This is the first Zelda game I've ever beaten (on an emulator of course). I didn't grow up with a Nintendo in the house, and the mentality required to get through a lot of those really old console games is kind of alien to me. So you can rest assured that exactly zero nostalgia is informing my statement that A Link to the Past is to this day the gold standard in the action-adventure genre. It's frankly baffling to me that it could be be considered dated when it has at least as much going for it as many of the 2D indie darlings of recent years, or overly cryptic or punishing considering the massive popularity of a certain developer of action-RPG titles.
The overworld is large and open enough to feel expansive, and small enough to backtrack through without feeling like a slog. There are enough secrets and side areas available from the beginning to encourage poking around right away, while tantalazingly inaccessible ones hint at future abilities.
Dungeons are on the whole immaculately designed. Each one has a distinctive identity, iterating on concepts and challenges from previous dungeons while introducing new ones. The bosses are just as consistent.
Link's inventory strikes a rare balance between offering a lot of options without being too much. Dungeon items remain useful long after they've solved their initial puzzle, with most of them having multiple uses inside and outside of combat.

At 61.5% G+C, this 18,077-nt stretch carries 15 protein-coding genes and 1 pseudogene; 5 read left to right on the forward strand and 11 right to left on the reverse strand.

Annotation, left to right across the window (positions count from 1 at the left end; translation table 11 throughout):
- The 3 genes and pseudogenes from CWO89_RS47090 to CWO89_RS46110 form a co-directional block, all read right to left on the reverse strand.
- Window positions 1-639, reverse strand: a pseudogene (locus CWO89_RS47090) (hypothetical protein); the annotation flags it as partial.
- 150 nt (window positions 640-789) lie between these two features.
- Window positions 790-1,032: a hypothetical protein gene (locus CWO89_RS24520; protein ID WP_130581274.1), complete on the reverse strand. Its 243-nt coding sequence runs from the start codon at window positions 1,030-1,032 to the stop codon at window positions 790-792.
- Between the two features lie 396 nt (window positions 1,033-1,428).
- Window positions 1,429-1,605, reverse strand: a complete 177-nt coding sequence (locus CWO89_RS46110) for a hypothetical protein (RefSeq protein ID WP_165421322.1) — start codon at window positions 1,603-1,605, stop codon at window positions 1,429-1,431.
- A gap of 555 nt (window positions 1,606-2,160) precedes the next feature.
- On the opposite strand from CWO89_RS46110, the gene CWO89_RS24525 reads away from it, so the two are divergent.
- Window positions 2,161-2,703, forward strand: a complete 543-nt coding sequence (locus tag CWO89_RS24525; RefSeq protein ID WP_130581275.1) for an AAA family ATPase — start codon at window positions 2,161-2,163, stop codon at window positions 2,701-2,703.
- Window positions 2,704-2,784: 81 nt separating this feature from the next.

Combat itself is as good as it gets. Your basic attack remains useful throughout the game, and mastering it requires careful management of both your position and orientation. Your expanding inventory unlocks a variety of options without risking redundancy or trivializing the challenges you face. Controls are crisp and responsive, and enemy types are both numerous and differentiated.
The one major thing I don't particularly like is the game's particular cartoony aesthetic, which undercuts my ability to get immersed in the game's atmosphere—until the Dark World, that is.
A Link to the Past is imperfect, as games of its kind inevitably are. All things considered, there's remarkably little about it to actually criticize without going into detail about specific puzzle solutions or boss strategies, all of which recede in the light of what the game gets right—which is damn near everything.